The main goal of teaching your kids reading is to ultimately help them understand the text. Good readers are better at making sense of what they read.
According to Sadoski (2004), there are different levels of comprehension:
- Literal– direct meaning (e.g. the first little pig built a house of straw)
- Inferential– understanding what the story meant (e.g. why didn’t the pig allow the wolf in?)
- Critical– evaluating the story (e.g. is this story real?)
- Application-using knowledge gained from the story to solve problems (e.g. what do you think will happen next?)
- Appreciation (e.g. which was your favorite character in the story?)
Here are four strategies to help your child practice comprehending texts:
1. Ask questions
You can follow the acronym CROWD as prompts when reading a book:
Completion prompts – invite children to complete the sentence when reading (e.g. He huffed and he puffed and he ___________.)
Recall prompts – ask direct questions relating to the story (e.g. Who was in the house?)
Open-ended prompts – ask questions relating to the picture (e.g. How do you think the pigs felt?)
What, where, when and why questions prompt
Distancing prompts – relate the story to the children’s experiences (e.g have you ever seen a wolf?)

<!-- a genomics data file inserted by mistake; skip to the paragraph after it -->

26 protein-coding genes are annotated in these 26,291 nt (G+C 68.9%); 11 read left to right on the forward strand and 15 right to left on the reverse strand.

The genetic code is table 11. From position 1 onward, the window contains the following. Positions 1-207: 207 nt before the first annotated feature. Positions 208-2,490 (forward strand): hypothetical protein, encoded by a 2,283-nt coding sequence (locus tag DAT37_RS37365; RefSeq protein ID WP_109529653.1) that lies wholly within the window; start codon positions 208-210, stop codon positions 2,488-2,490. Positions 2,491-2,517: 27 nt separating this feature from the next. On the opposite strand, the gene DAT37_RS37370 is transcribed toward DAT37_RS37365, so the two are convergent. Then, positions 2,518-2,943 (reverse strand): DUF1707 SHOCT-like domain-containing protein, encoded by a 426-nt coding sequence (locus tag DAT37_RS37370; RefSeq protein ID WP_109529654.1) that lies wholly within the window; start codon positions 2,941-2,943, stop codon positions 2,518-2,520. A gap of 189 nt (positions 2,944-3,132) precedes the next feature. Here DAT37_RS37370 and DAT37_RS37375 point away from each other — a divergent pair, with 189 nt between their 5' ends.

2. Summarize and retell
Another great way is to encourage your child to retell the story. This can be done orally, written, or through role-play.
3. Matching words to pictures
For children are beginning to decode words, you can begin with words that can be illustrated for them to decode and let them match the words to pictures (e.g. cat, van, mop)
4. Acting out the words
You can also choose words and sentences where they can act it out. (e.g. Hop like a frog, how do dogs bark?)
Now that you have read through my guide, I would like to reach out to you, the concerned parent. I know how much you want your child to succeed and thrive, which is why you took the time to read this whole series.
I want you to never lose sight of the real goal of teaching your kids how to read. It is ultimately to make your child a lifelong reader. And what will drive your child to keep on reading is not whether he or she learns how to read at five or six. Rather, it is their love for reading.
So take your time. There is no need to rush. Your job now is to spend their early years, cultivating the love of reading first, while building on their foundational reading skills. So have fun and enjoy the process.
Dialogic Reading: An Effective Way to Read Aloud with Young Children from ReadingRockets
Phonics From A to Z- A Practical Guide by Wiley Blevins
Reading rockets from http://www.readingrockets.org
Sadoski, M. (2004). Conceptual foundations of teaching reading. New York: The
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